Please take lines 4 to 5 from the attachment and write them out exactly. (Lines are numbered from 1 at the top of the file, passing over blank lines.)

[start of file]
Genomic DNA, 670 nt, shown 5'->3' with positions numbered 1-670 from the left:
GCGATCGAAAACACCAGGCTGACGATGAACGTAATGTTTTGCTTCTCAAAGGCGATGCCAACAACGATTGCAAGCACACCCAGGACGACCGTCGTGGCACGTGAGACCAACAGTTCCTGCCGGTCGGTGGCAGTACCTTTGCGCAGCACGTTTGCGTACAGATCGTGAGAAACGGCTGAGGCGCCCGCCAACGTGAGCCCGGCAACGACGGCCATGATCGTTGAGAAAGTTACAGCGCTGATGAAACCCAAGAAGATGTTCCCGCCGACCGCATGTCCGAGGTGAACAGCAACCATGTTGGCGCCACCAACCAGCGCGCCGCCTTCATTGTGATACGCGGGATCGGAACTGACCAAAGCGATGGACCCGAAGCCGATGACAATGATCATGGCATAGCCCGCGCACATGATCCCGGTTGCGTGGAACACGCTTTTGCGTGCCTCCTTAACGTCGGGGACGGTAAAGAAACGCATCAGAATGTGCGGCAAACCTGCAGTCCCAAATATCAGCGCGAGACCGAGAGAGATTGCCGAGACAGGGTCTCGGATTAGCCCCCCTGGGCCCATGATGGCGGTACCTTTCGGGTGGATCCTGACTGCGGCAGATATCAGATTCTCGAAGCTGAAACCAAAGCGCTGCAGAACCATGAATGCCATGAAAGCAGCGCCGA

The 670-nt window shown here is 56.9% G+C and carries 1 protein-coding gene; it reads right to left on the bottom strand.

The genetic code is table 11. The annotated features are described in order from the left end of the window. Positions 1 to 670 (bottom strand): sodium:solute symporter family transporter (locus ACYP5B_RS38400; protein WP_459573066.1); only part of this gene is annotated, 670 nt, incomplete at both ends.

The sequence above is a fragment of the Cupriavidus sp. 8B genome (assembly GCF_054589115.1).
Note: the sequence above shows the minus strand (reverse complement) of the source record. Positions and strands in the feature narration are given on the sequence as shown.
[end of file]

The genetic code is table 11. The annotated features are described in order from the left end of the window. Positions 1 to 670 (bottom strand): sodium:solute symporter family transporter (locus ACYP5B_RS38400; protein WP_459573066.1); only part of this gene is annotated, 670 nt, incomplete at both ends.

The sequence above is a fragment of the Cupriavidus sp. 8B genome (assembly GCF_054589115.1).